When You are the Family Ogre

Ogre: def.  1. A person who is felt to be seen as particularly cruel, brutish, or hideous.  2. Beings that are usually depicted as large, hideous, humanoid monsters. 

O.k., maybe you aren’t large, cruel, abnormal, problematic, a misfit, or hideous, but that doesn’t mean your family doesn’t see you that way. No, they may never come out and say it , but in their eyes, you certainly don’t fit the family mold.

Ever felt that way, like in every decision you make you can’t win with them, you are always somehow the “bad guy” or a kind of “humanoid monster?” Nothing is ever really good enough, and you will never be “one of them” no matter how hard you try. Every family visit turns out to be stressful though you try to convince yourself, “this time it will be different.”  And when it comes to who is at fault for any family messes or stresses, you are the first to appear on their radar screen, no matter how clear any contradictory evidence appears.

Raise your right hand and repeat after me, “Hi, my name is _____________, and I am the family Ogre” (you can add a nostril snort here for effect). Seriously, go ahead, snort away!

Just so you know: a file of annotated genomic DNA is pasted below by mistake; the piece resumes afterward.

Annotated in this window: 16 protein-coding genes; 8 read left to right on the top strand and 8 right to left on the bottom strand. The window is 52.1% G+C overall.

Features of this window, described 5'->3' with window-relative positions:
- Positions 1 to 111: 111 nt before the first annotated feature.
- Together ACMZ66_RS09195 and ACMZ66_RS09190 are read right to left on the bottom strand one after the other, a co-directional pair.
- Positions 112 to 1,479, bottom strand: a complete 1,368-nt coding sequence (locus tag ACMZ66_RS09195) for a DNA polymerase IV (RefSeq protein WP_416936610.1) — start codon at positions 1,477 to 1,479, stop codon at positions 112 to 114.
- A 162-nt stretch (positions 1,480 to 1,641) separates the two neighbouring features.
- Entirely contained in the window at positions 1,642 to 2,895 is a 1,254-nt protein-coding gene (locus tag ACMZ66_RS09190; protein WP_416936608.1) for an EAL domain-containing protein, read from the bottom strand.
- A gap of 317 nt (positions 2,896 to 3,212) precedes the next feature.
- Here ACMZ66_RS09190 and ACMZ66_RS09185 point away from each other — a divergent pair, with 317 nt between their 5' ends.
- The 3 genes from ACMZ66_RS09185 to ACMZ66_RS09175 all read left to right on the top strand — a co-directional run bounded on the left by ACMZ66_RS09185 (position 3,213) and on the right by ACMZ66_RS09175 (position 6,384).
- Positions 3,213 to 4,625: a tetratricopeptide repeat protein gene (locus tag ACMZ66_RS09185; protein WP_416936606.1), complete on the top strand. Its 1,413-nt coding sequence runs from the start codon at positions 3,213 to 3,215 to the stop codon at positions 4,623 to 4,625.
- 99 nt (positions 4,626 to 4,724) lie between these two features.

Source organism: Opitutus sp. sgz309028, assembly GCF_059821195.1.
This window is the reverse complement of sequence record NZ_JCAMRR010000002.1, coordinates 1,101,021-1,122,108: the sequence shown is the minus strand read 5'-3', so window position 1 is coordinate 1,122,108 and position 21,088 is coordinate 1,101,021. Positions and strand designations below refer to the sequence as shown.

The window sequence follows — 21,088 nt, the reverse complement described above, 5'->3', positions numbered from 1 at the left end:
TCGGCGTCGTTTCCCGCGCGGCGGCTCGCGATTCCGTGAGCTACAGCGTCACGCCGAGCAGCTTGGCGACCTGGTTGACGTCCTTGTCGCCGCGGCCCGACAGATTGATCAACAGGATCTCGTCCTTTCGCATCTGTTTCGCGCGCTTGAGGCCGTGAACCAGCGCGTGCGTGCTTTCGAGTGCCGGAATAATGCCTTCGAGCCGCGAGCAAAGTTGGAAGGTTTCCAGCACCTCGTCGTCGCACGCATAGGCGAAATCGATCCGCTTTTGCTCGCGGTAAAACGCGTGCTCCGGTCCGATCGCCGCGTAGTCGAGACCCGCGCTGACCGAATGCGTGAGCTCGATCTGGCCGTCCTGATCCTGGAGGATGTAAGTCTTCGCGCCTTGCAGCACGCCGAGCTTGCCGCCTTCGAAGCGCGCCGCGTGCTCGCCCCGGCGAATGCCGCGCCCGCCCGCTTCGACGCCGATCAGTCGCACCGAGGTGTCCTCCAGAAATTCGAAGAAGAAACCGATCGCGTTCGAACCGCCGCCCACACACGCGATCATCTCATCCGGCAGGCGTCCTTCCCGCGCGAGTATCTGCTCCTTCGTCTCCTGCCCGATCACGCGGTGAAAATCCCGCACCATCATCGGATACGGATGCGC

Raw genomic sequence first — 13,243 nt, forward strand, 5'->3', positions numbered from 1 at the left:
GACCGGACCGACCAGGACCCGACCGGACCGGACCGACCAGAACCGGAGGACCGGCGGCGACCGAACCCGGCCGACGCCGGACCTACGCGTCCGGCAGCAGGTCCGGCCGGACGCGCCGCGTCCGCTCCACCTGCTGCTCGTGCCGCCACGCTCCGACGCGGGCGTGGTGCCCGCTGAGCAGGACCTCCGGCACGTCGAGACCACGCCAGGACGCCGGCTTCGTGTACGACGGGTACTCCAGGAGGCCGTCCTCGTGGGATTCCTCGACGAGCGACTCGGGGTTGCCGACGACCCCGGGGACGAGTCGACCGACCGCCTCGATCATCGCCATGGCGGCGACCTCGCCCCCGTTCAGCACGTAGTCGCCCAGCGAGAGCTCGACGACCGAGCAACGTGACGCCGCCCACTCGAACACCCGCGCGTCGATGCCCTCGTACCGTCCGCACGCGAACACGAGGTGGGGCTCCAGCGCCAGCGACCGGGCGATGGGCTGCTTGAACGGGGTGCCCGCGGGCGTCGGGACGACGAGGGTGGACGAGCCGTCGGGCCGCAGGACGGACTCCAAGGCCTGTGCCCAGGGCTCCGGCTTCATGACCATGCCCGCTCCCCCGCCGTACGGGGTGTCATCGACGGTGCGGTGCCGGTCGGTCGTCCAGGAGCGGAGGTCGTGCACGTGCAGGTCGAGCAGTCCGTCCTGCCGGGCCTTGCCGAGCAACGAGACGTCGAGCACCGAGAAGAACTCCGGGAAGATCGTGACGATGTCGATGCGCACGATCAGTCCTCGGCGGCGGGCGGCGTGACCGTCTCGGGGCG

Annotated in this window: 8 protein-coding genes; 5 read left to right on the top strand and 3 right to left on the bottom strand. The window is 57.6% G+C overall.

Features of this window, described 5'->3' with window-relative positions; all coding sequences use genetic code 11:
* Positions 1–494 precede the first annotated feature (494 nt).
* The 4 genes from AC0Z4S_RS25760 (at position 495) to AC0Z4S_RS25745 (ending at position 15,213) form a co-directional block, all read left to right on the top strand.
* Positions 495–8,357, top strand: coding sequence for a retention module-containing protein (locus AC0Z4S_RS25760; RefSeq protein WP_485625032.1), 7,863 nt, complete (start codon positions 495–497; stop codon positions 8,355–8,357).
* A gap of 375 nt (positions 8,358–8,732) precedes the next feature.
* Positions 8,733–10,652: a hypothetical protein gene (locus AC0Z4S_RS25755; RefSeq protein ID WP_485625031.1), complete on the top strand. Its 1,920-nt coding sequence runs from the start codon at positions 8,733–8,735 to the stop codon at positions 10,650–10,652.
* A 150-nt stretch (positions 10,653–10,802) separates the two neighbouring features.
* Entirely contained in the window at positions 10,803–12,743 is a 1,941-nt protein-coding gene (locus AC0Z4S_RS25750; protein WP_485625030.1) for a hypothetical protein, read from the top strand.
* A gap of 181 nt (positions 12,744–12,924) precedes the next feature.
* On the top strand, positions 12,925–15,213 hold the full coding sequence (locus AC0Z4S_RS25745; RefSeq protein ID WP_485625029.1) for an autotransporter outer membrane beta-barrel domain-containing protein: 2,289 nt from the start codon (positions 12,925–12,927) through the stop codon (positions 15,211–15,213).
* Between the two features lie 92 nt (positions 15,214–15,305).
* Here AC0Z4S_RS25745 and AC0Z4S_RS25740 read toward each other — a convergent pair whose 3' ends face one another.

So, what do you do?  Here are few suggestions from firsthand experience.

1. Curb expectations- This is a tough one, because we all want to have close family relationships, to be accepted, and respected by the people who matter most. But the truth may be, this just isn’t going to happen to the level you desire or need.  That’s a hard pill to swallow, especially if you are person of faith who believes in the best and the promise of possibilities. No, don’t give up, keep on trying and working towards gaining the best relationships you can have with them, but with a more realistic set of expectations. I will add some more important thoughts on the specifics of doing this in #5 and #6 below, but the truth is, you may never have the dad you desire, deserve or need, you may never gain the respect with your family that should be granted, that brother or sister may never take you seriously.  To keep on expecting those things will only lead to a kind bitterness and disappointment that will do more harm than good.  Curbing expectation means learning to love and make the most of what is reality in the relationship, no matter how lacking the reality might be. If you are focused on what isn’t and your disappointment over it, you may miss out on making the most of what is.